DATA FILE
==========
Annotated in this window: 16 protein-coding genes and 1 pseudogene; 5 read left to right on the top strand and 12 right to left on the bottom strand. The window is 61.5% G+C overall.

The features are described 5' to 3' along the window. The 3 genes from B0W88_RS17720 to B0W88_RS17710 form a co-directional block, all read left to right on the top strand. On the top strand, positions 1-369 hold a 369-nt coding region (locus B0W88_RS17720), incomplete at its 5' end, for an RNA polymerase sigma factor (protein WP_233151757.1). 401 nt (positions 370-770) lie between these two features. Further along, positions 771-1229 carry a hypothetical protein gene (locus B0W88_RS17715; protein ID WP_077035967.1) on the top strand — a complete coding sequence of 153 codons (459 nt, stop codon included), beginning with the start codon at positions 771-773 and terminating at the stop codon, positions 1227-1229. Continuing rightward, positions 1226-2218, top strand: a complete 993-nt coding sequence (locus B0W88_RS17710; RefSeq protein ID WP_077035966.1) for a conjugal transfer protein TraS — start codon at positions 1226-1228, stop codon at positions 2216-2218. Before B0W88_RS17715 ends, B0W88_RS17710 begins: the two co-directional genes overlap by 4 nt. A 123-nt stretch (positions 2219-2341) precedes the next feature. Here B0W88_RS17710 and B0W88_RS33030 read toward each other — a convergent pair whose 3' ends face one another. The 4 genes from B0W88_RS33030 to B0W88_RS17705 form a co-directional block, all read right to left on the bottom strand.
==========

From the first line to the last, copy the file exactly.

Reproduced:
Annotated in this window: 16 protein-coding genes and 1 pseudogene; 5 read left to right on the top strand and 12 right to left on the bottom strand. The window is 61.5% G+C overall.

The features are described 5' to 3' along the window. The 3 genes from B0W88_RS17720 to B0W88_RS17710 form a co-directional block, all read left to right on the top strand. On the top strand, positions 1-369 hold a 369-nt coding region (locus B0W88_RS17720), incomplete at its 5' end, for an RNA polymerase sigma factor (protein WP_233151757.1). 401 nt (positions 370-770) lie between these two features. Further along, positions 771-1229 carry a hypothetical protein gene (locus B0W88_RS17715; protein ID WP_077035967.1) on the top strand — a complete coding sequence of 153 codons (459 nt, stop codon included), beginning with the start codon at positions 771-773 and terminating at the stop codon, positions 1227-1229. Continuing rightward, positions 1226-2218, top strand: a complete 993-nt coding sequence (locus B0W88_RS17710; RefSeq protein ID WP_077035966.1) for a conjugal transfer protein TraS — start codon at positions 1226-1228, stop codon at positions 2216-2218. Before B0W88_RS17715 ends, B0W88_RS17710 begins: the two co-directional genes overlap by 4 nt. A 123-nt stretch (positions 2219-2341) precedes the next feature. Here B0W88_RS17710 and B0W88_RS33030 read toward each other — a convergent pair whose 3' ends face one another. The 4 genes from B0W88_RS33030 to B0W88_RS17705 form a co-directional block, all read right to left on the bottom strand.